Animals, Handicapped Children and the Tragedy of Marginal Cases
Nelson, James Lindemann
Journal of Medical Ethics. 1988 Dec; 14(4): 191-193.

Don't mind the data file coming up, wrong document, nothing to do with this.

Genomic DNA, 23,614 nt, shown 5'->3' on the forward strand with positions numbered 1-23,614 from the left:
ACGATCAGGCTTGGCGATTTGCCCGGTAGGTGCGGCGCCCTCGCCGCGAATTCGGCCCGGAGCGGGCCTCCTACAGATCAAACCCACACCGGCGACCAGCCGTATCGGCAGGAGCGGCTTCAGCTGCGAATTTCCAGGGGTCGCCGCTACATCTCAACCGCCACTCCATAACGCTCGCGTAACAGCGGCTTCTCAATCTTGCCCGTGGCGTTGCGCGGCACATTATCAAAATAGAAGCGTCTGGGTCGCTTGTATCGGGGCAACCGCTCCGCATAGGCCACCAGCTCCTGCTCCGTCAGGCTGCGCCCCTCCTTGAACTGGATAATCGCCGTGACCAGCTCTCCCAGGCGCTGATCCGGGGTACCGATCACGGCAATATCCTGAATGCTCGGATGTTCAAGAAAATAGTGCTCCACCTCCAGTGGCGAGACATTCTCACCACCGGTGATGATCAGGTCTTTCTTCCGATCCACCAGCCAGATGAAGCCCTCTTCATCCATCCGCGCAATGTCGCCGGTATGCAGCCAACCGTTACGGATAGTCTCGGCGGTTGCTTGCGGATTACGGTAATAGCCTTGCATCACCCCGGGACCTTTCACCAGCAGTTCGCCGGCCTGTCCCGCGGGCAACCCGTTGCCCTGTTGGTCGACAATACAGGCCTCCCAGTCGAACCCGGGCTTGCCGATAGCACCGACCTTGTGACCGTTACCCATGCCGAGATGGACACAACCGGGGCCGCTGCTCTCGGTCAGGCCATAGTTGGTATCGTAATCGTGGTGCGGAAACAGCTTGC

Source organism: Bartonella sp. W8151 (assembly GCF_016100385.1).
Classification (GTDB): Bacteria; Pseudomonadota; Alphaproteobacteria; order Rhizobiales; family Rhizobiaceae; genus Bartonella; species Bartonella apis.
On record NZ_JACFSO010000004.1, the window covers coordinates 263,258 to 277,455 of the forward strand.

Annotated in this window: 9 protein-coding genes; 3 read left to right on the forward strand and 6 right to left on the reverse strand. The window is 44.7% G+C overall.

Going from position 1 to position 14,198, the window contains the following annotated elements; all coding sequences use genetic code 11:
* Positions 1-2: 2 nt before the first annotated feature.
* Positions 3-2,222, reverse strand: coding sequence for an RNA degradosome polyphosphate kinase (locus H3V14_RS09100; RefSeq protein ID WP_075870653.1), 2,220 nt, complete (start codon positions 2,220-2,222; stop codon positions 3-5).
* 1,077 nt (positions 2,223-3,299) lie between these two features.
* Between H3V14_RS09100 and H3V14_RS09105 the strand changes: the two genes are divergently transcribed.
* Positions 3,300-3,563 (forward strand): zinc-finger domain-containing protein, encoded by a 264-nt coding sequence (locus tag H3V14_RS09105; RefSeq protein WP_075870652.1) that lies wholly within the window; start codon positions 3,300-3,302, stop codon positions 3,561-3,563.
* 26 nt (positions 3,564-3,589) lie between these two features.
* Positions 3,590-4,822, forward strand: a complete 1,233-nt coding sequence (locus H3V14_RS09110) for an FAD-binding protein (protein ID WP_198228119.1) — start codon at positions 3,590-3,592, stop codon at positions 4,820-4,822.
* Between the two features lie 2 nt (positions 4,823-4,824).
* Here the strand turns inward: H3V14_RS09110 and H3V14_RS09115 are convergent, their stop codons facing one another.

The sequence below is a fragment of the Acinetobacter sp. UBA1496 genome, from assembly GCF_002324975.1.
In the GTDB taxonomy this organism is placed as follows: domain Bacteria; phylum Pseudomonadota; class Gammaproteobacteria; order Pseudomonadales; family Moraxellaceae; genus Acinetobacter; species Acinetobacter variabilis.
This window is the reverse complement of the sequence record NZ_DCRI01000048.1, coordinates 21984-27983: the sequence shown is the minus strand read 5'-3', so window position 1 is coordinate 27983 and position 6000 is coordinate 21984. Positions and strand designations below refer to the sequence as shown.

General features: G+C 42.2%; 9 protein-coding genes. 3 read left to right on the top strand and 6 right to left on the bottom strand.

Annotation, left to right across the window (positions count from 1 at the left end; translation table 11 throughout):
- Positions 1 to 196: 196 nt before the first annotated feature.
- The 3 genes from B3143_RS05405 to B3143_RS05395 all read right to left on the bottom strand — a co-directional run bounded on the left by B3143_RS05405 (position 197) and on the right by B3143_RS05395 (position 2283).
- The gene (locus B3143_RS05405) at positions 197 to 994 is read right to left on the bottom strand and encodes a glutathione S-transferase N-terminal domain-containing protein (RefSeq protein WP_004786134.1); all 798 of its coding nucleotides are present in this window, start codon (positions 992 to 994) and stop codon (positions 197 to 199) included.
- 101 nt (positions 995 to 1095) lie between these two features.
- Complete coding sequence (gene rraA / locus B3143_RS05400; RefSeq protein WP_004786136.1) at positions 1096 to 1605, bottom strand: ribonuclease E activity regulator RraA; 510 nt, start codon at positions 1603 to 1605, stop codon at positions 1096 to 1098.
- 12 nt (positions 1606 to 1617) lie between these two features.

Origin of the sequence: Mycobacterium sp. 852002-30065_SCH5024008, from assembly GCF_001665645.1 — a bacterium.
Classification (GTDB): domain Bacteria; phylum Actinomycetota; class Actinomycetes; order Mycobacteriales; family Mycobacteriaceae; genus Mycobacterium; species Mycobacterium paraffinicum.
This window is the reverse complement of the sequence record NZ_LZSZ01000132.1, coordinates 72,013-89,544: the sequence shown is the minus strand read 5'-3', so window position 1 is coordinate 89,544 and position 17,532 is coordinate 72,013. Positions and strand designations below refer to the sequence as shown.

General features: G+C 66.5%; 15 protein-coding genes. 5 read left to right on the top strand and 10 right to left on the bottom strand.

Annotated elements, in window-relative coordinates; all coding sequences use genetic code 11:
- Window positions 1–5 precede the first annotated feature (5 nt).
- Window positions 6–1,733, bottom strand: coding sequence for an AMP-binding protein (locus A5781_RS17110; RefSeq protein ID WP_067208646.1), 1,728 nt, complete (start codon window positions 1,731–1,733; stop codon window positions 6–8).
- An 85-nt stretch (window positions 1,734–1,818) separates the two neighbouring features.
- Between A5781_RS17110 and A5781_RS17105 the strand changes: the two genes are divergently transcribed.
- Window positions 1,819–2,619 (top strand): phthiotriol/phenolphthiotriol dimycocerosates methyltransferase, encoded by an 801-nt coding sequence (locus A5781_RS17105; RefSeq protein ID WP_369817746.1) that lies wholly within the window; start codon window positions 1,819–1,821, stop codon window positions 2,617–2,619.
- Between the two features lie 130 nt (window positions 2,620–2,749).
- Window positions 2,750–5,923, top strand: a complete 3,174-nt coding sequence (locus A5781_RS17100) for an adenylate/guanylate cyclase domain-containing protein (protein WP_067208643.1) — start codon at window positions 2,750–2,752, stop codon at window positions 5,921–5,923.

There are human beings whose psychological capacities are rivalled or exceeded by many non-human animals; such humans are often referred to as 'marginal cases'. R.G. Frey has argued that there is no secure, non-arbitrary way of morally distinguishing between marginal humans and non-human animals. Hence, if the benefits of vivisection justify such painful and lethal procedures being performed on animals, so is the vivisection of marginal humans justified. This is a conclusion Frey is driven to with 'great reluctance', but which he can see no way to avoid. This paper points out a feature of the condition of marginal humans unnoticed by Frey and his critics: such humans have suffered a tragic harm. It points towards an analysis of this harm, in terms of counterfactuals holding for marginal humans but not for psychologically equivalent animals....
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